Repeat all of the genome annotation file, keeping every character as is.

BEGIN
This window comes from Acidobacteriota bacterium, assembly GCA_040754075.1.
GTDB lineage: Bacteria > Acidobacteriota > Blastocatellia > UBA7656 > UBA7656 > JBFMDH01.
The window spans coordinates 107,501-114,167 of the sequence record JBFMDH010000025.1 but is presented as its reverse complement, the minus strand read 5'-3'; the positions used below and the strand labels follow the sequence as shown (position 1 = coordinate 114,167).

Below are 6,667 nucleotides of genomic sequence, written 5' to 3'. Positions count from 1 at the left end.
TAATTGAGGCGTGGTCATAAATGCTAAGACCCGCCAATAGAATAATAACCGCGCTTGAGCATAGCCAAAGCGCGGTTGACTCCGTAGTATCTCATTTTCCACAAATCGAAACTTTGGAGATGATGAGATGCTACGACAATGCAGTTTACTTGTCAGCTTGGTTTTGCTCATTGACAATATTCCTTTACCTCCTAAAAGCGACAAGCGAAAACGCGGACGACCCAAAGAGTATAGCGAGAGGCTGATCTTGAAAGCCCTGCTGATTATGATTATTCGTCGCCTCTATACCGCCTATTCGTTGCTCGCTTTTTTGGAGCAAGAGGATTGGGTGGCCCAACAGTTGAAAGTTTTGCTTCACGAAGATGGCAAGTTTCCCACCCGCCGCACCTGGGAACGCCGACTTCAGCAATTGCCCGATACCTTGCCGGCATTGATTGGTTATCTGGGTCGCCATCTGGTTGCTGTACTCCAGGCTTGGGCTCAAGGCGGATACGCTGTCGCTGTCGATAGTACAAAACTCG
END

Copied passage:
This window comes from Acidobacteriota bacterium, assembly GCA_040754075.1.
GTDB lineage: Bacteria > Acidobacteriota > Blastocatellia > UBA7656 > UBA7656 > JBFMDH01.
The window spans coordinates 107,501-114,167 of the sequence record JBFMDH010000025.1 but is presented as its reverse complement, the minus strand read 5'-3'; the positions used below and the strand labels follow the sequence as shown (position 1 = coordinate 114,167).

Below are 6,667 nucleotides of genomic sequence, written 5' to 3'. Positions count from 1 at the left end.
TAATTGAGGCGTGGTCATAAATGCTAAGACCCGCCAATAGAATAATAACCGCGCTTGAGCATAGCCAAAGCGCGGTTGACTCCGTAGTATCTCATTTTCCACAAATCGAAACTTTGGAGATGATGAGATGCTACGACAATGCAGTTTACTTGTCAGCTTGGTTTTGCTCATTGACAATATTCCTTTACCTCCTAAAAGCGACAAGCGAAAACGCGGACGACCCAAAGAGTATAGCGAGAGGCTGATCTTGAAAGCCCTGCTGATTATGATTATTCGTCGCCTCTATACCGCCTATTCGTTGCTCGCTTTTTTGGAGCAAGAGGATTGGGTGGCCCAACAGTTGAAAGTTTTGCTTCACGAAGATGGCAAGTTTCCCACCCGCCGCACCTGGGAACGCCGACTTCAGCAATTGCCCGATACCTTGCCGGCATTGATTGGTTATCTGGGTCGCCATCTGGTTGCTGTACTCCAGGCTTGGGCTCAAGGCGGATACGCTGTCGCTGTCGATAGTACAAAACTCG